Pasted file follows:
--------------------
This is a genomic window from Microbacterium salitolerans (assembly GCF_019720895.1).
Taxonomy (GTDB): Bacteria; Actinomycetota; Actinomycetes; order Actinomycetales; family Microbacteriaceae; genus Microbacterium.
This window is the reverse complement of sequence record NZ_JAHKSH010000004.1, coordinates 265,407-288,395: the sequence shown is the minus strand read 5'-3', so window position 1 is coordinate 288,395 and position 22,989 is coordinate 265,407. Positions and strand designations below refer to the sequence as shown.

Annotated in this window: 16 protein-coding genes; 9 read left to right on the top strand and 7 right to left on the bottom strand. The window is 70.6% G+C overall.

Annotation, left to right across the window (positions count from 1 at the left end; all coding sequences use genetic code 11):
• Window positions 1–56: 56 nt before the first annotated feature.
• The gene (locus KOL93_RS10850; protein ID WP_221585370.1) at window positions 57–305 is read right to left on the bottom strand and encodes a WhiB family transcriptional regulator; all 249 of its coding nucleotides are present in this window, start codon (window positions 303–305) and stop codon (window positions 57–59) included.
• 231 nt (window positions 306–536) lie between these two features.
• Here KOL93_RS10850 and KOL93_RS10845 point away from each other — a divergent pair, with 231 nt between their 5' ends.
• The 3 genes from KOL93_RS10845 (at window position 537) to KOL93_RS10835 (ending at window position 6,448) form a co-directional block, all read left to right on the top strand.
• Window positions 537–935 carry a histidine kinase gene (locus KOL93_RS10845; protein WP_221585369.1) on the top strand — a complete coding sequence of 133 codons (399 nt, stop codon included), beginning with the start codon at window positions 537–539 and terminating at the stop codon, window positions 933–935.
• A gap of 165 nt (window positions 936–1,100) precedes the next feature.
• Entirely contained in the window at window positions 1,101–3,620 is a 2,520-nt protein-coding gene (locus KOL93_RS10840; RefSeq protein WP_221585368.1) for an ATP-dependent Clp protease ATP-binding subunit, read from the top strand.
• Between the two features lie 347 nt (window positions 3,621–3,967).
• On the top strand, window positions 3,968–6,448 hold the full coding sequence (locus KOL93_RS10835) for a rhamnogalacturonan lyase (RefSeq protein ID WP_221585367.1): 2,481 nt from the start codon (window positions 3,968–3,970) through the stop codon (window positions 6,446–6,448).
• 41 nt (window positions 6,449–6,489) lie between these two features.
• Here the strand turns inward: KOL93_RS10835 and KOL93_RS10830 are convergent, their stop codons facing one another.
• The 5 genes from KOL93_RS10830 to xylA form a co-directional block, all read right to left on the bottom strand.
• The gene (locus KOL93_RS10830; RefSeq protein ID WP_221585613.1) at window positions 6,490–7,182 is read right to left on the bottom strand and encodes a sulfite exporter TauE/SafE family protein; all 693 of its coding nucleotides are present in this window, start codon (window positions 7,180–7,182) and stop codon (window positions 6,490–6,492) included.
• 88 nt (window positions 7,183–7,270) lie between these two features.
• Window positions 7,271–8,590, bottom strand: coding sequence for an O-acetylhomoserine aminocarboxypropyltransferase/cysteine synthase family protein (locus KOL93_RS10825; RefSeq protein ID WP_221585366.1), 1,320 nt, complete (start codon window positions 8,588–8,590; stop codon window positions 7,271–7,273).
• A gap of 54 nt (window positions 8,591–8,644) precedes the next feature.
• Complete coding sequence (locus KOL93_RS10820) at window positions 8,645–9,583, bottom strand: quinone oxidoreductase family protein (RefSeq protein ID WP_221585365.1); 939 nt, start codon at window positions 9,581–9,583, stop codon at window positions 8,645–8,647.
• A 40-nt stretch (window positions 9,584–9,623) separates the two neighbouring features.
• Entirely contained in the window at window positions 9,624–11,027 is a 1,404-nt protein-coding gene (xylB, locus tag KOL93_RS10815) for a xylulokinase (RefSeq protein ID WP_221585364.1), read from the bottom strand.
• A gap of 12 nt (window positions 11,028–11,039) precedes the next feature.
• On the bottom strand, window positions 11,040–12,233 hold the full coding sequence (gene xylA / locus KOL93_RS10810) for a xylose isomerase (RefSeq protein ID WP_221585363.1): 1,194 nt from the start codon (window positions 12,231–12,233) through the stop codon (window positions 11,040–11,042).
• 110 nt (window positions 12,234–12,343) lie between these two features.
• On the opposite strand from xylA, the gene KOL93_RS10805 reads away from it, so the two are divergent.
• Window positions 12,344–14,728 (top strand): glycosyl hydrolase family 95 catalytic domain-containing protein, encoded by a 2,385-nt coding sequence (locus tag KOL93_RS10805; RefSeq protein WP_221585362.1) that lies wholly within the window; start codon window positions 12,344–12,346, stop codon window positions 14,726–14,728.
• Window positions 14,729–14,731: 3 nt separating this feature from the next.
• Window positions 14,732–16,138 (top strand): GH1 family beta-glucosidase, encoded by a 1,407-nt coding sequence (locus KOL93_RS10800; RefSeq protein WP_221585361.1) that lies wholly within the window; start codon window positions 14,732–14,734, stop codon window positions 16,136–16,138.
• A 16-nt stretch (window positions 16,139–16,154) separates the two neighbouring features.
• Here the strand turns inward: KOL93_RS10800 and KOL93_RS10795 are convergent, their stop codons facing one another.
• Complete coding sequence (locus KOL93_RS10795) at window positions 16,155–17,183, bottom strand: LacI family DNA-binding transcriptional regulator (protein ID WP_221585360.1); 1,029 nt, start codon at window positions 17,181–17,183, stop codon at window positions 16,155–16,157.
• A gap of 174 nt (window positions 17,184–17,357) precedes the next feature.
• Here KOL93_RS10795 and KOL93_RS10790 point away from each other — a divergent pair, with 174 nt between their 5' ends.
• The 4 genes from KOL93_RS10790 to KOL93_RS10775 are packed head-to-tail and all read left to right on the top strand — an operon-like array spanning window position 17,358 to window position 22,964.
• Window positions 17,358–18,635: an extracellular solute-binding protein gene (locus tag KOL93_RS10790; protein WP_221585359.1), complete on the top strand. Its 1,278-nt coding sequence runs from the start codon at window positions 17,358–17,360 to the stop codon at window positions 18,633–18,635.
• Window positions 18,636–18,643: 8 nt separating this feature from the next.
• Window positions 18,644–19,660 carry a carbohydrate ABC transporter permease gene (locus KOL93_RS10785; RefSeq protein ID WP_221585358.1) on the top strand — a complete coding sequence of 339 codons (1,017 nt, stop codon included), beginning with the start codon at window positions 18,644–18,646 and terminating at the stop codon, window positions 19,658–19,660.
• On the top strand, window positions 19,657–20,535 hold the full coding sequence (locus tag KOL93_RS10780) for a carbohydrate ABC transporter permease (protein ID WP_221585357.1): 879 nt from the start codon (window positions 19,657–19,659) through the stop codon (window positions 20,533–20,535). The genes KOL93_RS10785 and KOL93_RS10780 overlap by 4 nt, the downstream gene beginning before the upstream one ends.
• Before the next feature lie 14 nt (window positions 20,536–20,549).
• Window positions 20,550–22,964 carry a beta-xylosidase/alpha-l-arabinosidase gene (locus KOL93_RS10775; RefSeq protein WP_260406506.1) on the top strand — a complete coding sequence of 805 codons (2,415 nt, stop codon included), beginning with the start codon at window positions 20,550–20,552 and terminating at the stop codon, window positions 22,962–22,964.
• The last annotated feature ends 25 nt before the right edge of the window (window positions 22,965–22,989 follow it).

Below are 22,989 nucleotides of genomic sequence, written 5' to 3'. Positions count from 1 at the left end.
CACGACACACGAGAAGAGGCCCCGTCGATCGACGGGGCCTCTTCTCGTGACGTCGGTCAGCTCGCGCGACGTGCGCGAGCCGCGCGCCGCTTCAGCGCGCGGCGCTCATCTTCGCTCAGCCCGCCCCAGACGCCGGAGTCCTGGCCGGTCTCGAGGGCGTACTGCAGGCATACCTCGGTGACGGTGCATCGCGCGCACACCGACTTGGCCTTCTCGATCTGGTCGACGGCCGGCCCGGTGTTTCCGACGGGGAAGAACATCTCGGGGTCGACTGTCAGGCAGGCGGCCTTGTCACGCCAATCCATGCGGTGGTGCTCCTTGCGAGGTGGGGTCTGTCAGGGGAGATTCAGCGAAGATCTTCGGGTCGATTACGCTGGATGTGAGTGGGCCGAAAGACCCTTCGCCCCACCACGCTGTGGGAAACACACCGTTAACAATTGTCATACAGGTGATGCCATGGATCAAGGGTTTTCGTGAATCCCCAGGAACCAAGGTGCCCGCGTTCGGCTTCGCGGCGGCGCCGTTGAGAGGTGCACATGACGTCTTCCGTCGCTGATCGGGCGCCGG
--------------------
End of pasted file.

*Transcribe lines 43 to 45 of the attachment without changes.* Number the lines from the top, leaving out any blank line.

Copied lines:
• Before the next feature lie 14 nt (window positions 20,536–20,549).
• Window positions 20,550–22,964 carry a beta-xylosidase/alpha-l-arabinosidase gene (locus KOL93_RS10775; RefSeq protein WP_260406506.1) on the top strand — a complete coding sequence of 805 codons (2,415 nt, stop codon included), beginning with the start codon at window positions 20,550–20,552 and terminating at the stop codon, window positions 22,962–22,964.
• The last annotated feature ends 25 nt before the right edge of the window (window positions 22,965–22,989 follow it).